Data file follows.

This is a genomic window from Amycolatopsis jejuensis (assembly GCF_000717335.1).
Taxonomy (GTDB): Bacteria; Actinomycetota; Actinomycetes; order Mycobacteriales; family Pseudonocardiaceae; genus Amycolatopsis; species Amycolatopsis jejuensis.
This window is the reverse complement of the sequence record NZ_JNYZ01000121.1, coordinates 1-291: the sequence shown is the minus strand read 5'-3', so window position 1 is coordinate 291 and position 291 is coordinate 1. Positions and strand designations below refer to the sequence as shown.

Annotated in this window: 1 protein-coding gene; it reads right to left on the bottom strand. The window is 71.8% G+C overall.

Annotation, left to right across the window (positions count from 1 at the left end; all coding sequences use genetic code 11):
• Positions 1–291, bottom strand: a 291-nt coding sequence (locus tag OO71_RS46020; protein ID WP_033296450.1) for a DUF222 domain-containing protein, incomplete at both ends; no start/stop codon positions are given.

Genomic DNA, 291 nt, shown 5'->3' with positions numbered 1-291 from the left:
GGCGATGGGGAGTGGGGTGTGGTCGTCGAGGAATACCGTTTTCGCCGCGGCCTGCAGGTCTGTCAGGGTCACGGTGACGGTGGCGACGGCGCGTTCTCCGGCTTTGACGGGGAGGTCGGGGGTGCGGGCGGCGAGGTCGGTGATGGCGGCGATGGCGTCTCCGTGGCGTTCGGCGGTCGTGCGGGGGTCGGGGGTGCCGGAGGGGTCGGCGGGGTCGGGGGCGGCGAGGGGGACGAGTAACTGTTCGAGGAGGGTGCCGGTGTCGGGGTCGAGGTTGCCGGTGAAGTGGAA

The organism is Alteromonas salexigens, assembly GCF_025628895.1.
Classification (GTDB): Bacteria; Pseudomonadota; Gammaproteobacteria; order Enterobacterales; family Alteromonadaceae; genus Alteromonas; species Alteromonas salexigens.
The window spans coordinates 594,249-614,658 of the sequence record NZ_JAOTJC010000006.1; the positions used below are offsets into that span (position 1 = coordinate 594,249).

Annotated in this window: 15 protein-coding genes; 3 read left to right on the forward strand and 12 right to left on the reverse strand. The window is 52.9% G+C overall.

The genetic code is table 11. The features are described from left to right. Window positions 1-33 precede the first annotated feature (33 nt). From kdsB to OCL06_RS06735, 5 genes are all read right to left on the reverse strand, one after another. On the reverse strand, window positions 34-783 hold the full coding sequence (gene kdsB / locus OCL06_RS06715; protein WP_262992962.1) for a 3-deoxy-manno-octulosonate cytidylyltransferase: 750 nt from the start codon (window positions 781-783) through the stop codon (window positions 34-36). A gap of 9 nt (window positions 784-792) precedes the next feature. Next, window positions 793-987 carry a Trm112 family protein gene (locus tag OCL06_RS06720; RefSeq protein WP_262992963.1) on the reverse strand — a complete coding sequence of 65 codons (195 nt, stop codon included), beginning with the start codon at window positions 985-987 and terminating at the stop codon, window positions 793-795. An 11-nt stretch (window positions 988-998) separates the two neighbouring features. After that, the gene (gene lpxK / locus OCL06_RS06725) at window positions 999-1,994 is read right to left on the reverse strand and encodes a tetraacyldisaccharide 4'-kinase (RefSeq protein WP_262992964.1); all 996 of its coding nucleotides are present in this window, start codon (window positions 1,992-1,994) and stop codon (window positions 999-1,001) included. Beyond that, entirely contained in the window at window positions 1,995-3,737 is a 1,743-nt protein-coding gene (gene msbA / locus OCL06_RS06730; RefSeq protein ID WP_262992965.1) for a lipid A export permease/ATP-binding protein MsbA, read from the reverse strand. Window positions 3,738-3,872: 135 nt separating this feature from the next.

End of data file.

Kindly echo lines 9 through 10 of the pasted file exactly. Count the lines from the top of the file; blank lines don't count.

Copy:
The organism is Alteromonas salexigens, assembly GCF_025628895.1.
Classification (GTDB): Bacteria; Pseudomonadota; Gammaproteobacteria; order Enterobacterales; family Alteromonadaceae; genus Alteromonas; species Alteromonas salexigens.